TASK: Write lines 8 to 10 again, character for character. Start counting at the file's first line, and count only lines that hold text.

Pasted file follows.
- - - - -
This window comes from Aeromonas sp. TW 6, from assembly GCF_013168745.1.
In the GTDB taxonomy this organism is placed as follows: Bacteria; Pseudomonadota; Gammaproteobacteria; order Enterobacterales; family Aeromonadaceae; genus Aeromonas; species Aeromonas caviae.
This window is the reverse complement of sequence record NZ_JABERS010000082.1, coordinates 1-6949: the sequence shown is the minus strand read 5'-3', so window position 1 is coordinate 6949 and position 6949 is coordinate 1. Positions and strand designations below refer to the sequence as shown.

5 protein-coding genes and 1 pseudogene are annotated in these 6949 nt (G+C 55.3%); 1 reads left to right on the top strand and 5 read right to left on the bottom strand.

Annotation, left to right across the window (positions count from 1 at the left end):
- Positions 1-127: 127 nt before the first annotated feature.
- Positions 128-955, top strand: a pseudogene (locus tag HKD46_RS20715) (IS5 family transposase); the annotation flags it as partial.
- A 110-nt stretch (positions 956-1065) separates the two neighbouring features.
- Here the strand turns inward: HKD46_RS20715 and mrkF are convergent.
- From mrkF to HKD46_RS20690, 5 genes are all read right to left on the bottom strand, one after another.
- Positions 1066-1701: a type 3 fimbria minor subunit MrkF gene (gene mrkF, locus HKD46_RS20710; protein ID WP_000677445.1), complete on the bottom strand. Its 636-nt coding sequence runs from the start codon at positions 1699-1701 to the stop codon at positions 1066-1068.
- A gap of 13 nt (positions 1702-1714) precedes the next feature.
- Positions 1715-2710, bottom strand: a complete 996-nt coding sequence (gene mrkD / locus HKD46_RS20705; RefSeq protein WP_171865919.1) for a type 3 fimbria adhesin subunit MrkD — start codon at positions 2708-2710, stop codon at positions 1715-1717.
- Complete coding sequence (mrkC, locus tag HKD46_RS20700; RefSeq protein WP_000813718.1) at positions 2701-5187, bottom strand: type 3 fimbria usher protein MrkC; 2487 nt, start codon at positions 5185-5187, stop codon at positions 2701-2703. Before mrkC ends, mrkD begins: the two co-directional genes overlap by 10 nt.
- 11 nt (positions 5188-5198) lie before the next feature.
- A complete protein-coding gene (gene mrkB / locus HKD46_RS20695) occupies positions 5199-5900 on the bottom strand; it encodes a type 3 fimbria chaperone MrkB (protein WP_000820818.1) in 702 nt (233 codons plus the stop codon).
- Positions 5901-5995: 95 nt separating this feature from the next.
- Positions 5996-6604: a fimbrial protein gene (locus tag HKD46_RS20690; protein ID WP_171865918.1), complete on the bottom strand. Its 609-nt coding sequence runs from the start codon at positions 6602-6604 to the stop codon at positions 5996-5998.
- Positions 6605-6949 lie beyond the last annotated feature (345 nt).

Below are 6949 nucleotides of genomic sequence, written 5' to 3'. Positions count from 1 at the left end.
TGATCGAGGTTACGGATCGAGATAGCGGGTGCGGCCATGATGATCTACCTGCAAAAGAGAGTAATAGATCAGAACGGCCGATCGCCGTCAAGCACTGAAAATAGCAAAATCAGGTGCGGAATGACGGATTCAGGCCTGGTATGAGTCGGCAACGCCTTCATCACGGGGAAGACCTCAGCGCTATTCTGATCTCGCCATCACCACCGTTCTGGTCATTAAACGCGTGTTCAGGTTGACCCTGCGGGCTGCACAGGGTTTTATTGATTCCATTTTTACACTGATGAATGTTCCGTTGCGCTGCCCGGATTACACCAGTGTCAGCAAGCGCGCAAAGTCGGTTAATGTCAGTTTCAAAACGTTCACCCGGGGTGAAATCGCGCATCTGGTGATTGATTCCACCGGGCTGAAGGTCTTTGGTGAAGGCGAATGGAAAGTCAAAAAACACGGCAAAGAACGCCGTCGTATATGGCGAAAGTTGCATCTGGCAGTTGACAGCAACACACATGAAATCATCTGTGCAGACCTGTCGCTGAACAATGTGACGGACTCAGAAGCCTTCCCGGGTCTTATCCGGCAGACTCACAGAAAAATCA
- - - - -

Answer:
- A 110-nt stretch (positions 956-1065) separates the two neighbouring features.
- Here the strand turns inward: HKD46_RS20715 and mrkF are convergent.
- From mrkF to HKD46_RS20690, 5 genes are all read right to left on the bottom strand, one after another.